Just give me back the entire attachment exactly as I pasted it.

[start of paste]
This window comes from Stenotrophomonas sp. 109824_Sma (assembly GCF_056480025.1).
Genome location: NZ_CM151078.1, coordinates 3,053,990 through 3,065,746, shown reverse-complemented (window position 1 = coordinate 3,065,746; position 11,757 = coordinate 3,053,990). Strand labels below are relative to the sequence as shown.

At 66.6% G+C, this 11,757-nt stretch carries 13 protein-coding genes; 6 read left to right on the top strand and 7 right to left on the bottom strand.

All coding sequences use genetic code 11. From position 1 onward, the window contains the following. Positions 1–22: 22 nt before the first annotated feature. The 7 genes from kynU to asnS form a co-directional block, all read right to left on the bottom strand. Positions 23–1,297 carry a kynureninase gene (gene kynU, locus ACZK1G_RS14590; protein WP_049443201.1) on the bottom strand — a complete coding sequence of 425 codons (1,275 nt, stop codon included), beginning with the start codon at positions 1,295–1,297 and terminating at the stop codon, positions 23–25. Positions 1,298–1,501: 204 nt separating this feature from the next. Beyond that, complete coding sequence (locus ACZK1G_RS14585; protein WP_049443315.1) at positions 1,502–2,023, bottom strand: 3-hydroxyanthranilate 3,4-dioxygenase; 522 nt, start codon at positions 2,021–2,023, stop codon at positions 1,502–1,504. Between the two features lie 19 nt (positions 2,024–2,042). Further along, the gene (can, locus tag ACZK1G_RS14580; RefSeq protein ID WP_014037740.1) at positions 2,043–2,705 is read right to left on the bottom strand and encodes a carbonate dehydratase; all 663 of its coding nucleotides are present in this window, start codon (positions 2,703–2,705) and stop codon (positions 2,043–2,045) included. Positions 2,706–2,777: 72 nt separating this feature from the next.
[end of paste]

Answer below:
This window comes from Stenotrophomonas sp. 109824_Sma (assembly GCF_056480025.1).
Genome location: NZ_CM151078.1, coordinates 3,053,990 through 3,065,746, shown reverse-complemented (window position 1 = coordinate 3,065,746; position 11,757 = coordinate 3,053,990). Strand labels below are relative to the sequence as shown.

At 66.6% G+C, this 11,757-nt stretch carries 13 protein-coding genes; 6 read left to right on the top strand and 7 right to left on the bottom strand.

All coding sequences use genetic code 11. From position 1 onward, the window contains the following. Positions 1–22: 22 nt before the first annotated feature. The 7 genes from kynU to asnS form a co-directional block, all read right to left on the bottom strand. Positions 23–1,297 carry a kynureninase gene (gene kynU, locus ACZK1G_RS14590; protein WP_049443201.1) on the bottom strand — a complete coding sequence of 425 codons (1,275 nt, stop codon included), beginning with the start codon at positions 1,295–1,297 and terminating at the stop codon, positions 23–25. Positions 1,298–1,501: 204 nt separating this feature from the next. Beyond that, complete coding sequence (locus ACZK1G_RS14585; protein WP_049443315.1) at positions 1,502–2,023, bottom strand: 3-hydroxyanthranilate 3,4-dioxygenase; 522 nt, start codon at positions 2,021–2,023, stop codon at positions 1,502–1,504. Between the two features lie 19 nt (positions 2,024–2,042). Further along, the gene (can, locus tag ACZK1G_RS14580; RefSeq protein ID WP_014037740.1) at positions 2,043–2,705 is read right to left on the bottom strand and encodes a carbonate dehydratase; all 663 of its coding nucleotides are present in this window, start codon (positions 2,703–2,705) and stop codon (positions 2,043–2,045) included. Positions 2,706–2,777: 72 nt separating this feature from the next.